Recipe Review: Onion Rings

Every week my husband and I do a “takeaway” dinner where we make our own takeaway-style food at home – and for the last couple of weeks this has been to try to perfect the gourmet burger experience at home.  We are both rather partial to onion rings and we’ve gone through several recipes already, none of which worked particularly well, which we put down to the fact that we don’t have a deep fat fryer (and so were using a wok filled with about 1.5 inches of oil).  However, I think we’ve now found a great onion ring recipe here.

The main recommendation arising would be to use half an onion – even though we love onion rings a lot, one onion serves many more than just us two!  The rest of the onion can go into whatever mince mix is done for the burgers.   Secondly, when draining them on kitchen roll, don’t stack them as the ones underneath will get soggy.  That’s it, no more recommendations – the recipe is a winner!

Quick Kitchen Tip: When meringues go wrong…

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The meringues before they all went wrong – I used a new brand of greaseproof paper which wasn’t particularly greaseproof and they stuck!

When meringues go wrong Eton Mess is the usual “save”.  This happened to me recently, but I have found a new recipe that makes it look like it was deliberate to have chunks of broken meringue.

The Chocolate Meringue Semifreddo from Hugh Fearnley-Whittingstall is easy, delicious and makes a lovely change from Eton Mess.  Just remember to pretend it was deliberate…

Book review: Leith’s Cooking Bible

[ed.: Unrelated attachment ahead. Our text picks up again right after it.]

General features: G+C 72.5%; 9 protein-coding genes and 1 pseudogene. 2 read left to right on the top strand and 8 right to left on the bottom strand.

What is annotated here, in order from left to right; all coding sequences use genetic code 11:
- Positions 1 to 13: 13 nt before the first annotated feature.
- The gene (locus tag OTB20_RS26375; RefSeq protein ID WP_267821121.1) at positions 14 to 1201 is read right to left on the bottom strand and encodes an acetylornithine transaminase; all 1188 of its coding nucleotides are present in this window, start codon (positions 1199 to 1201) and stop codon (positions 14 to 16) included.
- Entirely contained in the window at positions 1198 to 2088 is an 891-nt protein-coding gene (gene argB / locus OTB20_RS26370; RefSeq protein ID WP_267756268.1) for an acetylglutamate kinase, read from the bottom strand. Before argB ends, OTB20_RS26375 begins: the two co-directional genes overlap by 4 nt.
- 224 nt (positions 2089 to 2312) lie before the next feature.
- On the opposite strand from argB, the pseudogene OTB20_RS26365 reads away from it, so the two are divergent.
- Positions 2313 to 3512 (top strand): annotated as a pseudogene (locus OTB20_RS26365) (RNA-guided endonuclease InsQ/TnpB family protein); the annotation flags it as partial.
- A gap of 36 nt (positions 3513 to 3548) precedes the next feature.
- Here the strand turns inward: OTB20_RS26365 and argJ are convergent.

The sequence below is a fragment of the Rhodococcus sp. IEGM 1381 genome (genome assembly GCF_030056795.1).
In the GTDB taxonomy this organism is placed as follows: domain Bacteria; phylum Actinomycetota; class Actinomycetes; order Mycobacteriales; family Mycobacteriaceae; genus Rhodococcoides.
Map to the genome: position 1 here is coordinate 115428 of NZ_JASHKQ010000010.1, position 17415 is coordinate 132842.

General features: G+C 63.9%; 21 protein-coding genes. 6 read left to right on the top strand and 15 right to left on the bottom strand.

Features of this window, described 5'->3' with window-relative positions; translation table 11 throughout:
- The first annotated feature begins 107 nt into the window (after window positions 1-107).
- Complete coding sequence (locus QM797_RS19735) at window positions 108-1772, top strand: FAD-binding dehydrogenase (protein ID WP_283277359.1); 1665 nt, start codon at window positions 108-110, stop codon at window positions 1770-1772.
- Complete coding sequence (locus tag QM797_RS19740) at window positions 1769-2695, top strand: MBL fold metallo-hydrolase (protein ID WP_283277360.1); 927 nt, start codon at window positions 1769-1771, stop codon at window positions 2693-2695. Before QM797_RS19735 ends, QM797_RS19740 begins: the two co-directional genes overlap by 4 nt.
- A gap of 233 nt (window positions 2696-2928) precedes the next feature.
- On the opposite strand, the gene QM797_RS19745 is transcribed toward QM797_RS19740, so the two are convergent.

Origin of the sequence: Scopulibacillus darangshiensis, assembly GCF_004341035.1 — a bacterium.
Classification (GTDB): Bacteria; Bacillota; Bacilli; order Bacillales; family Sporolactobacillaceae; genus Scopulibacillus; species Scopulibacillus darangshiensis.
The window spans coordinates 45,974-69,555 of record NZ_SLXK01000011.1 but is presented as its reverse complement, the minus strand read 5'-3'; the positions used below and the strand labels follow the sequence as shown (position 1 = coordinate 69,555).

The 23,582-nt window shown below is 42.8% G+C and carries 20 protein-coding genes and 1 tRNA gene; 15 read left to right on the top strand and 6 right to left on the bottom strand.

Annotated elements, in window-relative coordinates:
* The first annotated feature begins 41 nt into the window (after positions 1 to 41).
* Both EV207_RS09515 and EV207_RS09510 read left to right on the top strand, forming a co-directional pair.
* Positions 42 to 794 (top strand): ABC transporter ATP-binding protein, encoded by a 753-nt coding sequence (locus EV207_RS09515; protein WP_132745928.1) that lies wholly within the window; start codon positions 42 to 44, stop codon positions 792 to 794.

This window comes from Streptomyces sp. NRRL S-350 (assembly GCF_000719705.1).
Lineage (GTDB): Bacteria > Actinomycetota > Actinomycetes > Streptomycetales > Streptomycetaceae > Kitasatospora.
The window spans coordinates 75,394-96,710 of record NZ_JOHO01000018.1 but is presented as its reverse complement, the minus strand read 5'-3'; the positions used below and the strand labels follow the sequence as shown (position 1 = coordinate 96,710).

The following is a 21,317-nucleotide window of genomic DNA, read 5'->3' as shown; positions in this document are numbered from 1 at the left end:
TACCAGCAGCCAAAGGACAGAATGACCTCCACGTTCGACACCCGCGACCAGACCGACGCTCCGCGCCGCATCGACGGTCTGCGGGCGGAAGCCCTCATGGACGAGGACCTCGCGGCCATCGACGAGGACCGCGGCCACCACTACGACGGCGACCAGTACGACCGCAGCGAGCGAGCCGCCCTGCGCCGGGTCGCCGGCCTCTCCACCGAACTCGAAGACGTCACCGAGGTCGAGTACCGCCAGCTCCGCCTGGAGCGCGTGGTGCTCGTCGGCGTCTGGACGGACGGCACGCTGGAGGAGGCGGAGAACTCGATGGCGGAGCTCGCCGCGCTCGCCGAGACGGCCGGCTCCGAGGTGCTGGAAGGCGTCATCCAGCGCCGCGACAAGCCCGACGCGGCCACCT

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I bought this book (the second edition in blue) over a decade ago, and it has proven it deserves the prime place in my tiny bookcase in the kitchen.  It is one of those reference books which answers all the basic questions you might have, from cooking times for  joints of meat to how to boil an egg, as well as being packed full of all the classic recipes you might ever want to make.  I see this as the one cookery basics book that is a must for every kitchen – and when comparing it to the other similar books (Delia Smith’s cookery course for example) it wins as the recipes are that much more reliable so that you don’t need to practise them (and then tweak them!) before a dinner party.

Boiling Eggs

I refer to it all the time, and it is quite battered and mucky now! I used it this morning to check cooking times for soft boiling eggs from the fridge.  My absolute favourite recipe from it happens to be one that is freely available on Leith’s website – the gingerbread recipe that I make every single christmas season.  If you are after a fail safe book to give to someone who has just set up their own house, or are just getting into cooking properly, this is definitely a must buy.
Find it here on Amazon.co.uk: Leith’s Cooking Bible